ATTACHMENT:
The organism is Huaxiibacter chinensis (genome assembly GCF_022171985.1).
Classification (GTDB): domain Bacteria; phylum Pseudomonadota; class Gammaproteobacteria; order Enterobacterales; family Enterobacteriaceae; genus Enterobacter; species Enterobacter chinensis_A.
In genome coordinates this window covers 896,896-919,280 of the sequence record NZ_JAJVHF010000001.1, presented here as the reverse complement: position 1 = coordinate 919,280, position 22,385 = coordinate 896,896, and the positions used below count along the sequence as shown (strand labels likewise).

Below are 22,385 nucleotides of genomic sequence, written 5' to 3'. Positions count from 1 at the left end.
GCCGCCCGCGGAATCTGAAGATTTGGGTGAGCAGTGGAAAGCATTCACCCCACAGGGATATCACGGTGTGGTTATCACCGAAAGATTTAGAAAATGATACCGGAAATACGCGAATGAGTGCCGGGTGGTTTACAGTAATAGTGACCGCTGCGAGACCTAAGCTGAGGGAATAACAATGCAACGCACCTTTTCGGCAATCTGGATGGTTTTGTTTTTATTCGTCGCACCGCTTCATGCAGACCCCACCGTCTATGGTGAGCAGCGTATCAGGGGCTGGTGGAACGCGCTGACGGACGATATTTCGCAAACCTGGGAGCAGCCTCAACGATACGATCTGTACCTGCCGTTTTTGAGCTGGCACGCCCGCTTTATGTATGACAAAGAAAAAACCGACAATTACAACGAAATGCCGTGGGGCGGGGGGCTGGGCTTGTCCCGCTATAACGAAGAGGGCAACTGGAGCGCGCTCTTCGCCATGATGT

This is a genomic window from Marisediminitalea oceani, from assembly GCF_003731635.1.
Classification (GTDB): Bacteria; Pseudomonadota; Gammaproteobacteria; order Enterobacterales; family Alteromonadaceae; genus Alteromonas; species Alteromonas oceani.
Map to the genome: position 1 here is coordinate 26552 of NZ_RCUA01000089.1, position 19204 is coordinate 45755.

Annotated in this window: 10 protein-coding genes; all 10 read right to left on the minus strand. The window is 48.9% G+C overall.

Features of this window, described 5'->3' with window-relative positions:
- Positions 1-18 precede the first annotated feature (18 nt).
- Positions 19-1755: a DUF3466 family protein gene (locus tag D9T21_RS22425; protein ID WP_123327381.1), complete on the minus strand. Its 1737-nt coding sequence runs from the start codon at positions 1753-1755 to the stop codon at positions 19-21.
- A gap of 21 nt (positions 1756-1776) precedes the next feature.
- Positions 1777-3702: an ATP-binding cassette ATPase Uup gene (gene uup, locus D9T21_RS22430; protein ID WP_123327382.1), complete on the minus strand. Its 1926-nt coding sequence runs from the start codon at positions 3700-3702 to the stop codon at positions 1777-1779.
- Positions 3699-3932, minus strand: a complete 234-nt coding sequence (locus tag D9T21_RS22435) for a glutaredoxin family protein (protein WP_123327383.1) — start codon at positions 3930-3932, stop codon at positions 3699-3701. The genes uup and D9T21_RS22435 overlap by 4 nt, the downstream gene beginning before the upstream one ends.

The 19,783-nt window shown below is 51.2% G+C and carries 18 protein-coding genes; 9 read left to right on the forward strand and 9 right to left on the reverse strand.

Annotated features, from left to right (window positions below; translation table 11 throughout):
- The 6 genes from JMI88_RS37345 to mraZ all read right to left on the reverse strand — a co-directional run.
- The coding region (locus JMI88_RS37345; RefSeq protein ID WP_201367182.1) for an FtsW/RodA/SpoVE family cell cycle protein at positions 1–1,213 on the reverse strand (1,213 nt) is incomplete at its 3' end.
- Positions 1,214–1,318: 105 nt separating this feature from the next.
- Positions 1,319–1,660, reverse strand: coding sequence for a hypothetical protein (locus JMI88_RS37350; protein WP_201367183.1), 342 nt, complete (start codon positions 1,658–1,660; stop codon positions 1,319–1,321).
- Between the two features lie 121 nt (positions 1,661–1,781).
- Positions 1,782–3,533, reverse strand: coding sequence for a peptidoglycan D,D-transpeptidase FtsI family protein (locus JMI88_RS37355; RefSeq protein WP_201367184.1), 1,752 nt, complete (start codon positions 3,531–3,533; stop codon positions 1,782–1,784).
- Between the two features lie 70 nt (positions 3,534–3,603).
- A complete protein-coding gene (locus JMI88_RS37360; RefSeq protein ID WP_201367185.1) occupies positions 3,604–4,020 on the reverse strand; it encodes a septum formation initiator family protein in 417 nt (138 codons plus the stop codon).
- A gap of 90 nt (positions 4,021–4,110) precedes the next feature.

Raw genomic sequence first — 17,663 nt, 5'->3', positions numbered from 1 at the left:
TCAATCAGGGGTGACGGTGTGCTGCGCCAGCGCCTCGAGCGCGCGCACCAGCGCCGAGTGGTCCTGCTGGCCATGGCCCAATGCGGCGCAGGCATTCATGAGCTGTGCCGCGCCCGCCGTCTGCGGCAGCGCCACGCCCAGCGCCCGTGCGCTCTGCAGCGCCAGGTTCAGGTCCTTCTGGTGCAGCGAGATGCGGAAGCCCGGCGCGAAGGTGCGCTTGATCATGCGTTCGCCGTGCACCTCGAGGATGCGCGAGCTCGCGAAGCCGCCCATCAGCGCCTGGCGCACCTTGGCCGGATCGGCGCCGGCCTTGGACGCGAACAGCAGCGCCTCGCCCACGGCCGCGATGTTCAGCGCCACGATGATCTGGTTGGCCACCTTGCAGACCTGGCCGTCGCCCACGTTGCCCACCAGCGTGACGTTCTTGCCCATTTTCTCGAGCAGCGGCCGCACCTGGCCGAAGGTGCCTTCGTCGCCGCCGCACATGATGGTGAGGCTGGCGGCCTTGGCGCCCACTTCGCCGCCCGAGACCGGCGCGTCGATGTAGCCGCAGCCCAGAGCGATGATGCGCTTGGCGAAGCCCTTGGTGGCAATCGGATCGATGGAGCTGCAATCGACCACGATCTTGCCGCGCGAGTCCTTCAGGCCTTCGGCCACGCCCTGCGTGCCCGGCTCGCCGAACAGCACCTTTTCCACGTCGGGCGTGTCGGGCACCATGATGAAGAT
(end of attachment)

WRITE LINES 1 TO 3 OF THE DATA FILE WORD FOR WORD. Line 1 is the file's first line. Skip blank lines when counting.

The organism is Huaxiibacter chinensis (genome assembly GCF_022171985.1).
Classification (GTDB): domain Bacteria; phylum Pseudomonadota; class Gammaproteobacteria; order Enterobacterales; family Enterobacteriaceae; genus Enterobacter; species Enterobacter chinensis_A.
In genome coordinates this window covers 896,896-919,280 of the sequence record NZ_JAJVHF010000001.1, presented here as the reverse complement: position 1 = coordinate 919,280, position 22,385 = coordinate 896,896, and the positions used below count along the sequence as shown (strand labels likewise).